Laurie and Keegan Wicks visited our class to discuss family recovery. Keegan has been in recovery for eight years and works with The Rase Project, which is an organization based in Harrisburg, Pennsylvania that helps people who have substance use disorder access services. Keegan said him and his peers work as “gap fillers” to address areas where treatment systems typically fail people who are trying to enter recovery.

Laurie, Keegan’s mother, works as a recovery advocate for the Pennsylvania Parent Panel Advisory Council, a state-established board of parents whose children have been affected by substance use disorder. The panel studies access to treatment and makes recommendations for how to improve accessibility.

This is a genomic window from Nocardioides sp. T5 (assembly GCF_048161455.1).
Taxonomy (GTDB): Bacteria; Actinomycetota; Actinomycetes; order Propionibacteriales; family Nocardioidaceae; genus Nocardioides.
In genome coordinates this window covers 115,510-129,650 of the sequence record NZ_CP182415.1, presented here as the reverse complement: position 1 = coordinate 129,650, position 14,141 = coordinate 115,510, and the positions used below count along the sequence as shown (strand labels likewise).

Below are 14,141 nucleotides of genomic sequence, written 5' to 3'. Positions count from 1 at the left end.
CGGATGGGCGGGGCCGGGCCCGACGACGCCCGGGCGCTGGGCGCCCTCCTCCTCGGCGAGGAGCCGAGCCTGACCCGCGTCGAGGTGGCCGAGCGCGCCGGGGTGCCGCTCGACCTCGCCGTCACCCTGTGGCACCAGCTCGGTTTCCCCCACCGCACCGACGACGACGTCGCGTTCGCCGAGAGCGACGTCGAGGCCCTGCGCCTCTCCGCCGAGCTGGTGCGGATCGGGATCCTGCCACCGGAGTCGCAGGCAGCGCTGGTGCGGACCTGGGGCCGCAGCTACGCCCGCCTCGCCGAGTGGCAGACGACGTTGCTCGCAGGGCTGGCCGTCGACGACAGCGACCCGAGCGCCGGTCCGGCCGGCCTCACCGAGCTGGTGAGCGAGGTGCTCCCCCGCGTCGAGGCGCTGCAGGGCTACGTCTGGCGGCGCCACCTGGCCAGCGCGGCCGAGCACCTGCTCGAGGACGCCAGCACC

The mother and son touched on some of the challenges they faced when Keegan entered a treatment facility at 17 years old. Upon Keegan’s arrival, there was a 10-day “blackout period,” during which his family was unable to have any contact with him. Laurie said it was difficult to be separated from her son for that time, and no representative from the facility explained why she couldn’t see him.

While at the treatment facility, Keegan finished the requirements necessary for him to graduate high school. Weeks later, instead of walking at graduation with his peers, he put on his cap and gown and visited the Rock & Roll Hall of Fame in Cleveland with his family to celebrate.